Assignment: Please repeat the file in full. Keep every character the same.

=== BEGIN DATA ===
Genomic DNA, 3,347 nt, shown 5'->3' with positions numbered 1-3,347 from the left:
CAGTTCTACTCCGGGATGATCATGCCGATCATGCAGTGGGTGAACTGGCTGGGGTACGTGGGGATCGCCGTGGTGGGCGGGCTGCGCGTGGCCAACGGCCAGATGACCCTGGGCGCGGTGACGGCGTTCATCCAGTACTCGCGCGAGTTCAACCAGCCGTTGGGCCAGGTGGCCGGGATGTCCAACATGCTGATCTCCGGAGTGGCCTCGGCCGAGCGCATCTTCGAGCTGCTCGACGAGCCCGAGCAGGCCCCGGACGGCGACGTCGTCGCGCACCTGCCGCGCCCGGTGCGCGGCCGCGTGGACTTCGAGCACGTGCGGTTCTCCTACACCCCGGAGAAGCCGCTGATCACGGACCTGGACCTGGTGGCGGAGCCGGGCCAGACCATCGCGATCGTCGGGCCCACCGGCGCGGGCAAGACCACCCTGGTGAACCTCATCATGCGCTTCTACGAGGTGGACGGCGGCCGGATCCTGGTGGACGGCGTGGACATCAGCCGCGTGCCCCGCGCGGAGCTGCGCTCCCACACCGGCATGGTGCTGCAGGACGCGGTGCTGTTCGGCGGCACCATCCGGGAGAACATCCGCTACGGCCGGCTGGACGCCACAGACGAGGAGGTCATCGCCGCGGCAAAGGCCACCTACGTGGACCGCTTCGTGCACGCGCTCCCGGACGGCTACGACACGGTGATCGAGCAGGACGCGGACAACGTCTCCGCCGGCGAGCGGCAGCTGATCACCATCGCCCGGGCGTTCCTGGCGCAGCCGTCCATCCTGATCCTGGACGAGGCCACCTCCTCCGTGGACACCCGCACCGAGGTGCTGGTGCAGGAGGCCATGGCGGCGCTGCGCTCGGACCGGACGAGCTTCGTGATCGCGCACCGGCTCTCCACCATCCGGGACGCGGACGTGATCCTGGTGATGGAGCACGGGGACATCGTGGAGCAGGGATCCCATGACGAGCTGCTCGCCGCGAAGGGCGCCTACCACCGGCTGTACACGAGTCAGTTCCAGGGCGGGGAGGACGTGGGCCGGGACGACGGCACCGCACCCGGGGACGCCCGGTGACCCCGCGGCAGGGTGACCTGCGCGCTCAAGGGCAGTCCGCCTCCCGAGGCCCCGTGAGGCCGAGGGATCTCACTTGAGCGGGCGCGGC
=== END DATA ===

Genomic DNA, 3,347 nt, shown 5'->3' with positions numbered 1-3,347 from the left:
CAGTTCTACTCCGGGATGATCATGCCGATCATGCAGTGGGTGAACTGGCTGGGGTACGTGGGGATCGCCGTGGTGGGCGGGCTGCGCGTGGCCAACGGCCAGATGACCCTGGGCGCGGTGACGGCGTTCATCCAGTACTCGCGCGAGTTCAACCAGCCGTTGGGCCAGGTGGCCGGGATGTCCAACATGCTGATCTCCGGAGTGGCCTCGGCCGAGCGCATCTTCGAGCTGCTCGACGAGCCCGAGCAGGCCCCGGACGGCGACGTCGTCGCGCACCTGCCGCGCCCGGTGCGCGGCCGCGTGGACTTCGAGCACGTGCGGTTCTCCTACACCCCGGAGAAGCCGCTGATCACGGACCTGGACCTGGTGGCGGAGCCGGGCCAGACCATCGCGATCGTCGGGCCCACCGGCGCGGGCAAGACCACCCTGGTGAACCTCATCATGCGCTTCTACGAGGTGGACGGCGGCCGGATCCTGGTGGACGGCGTGGACATCAGCCGCGTGCCCCGCGCGGAGCTGCGCTCCCACACCGGCATGGTGCTGCAGGACGCGGTGCTGTTCGGCGGCACCATCCGGGAGAACATCCGCTACGGCCGGCTGGACGCCACAGACGAGGAGGTCATCGCCGCGGCAAAGGCCACCTACGTGGACCGCTTCGTGCACGCGCTCCCGGACGGCTACGACACGGTGATCGAGCAGGACGCGGACAACGTCTCCGCCGGCGAGCGGCAGCTGATCACCATCGCCCGGGCGTTCCTGGCGCAGCCGTCCATCCTGATCCTGGACGAGGCCACCTCCTCCGTGGACACCCGCACCGAGGTGCTGGTGCAGGAGGCCATGGCGGCGCTGCGCTCGGACCGGACGAGCTTCGTGATCGCGCACCGGCTCTCCACCATCCGGGACGCGGACGTGATCCTGGTGATGGAGCACGGGGACATCGTGGAGCAGGGATCCCATGACGAGCTGCTCGCCGCGAAGGGCGCCTACCACCGGCTGTACACGAGTCAGTTCCAGGGCGGGGAGGACGTGGGCCGGGACGACGGCACCGCACCCGGGGACGCCCGGTGACCCCGCGGCAGGGTGACCTGCGCGCTCAAGGGCAGTCCGCCTCCCGAGGCCCCGTGAGGCCGAGGGATCTCACTTGAGCGGGCGCGGC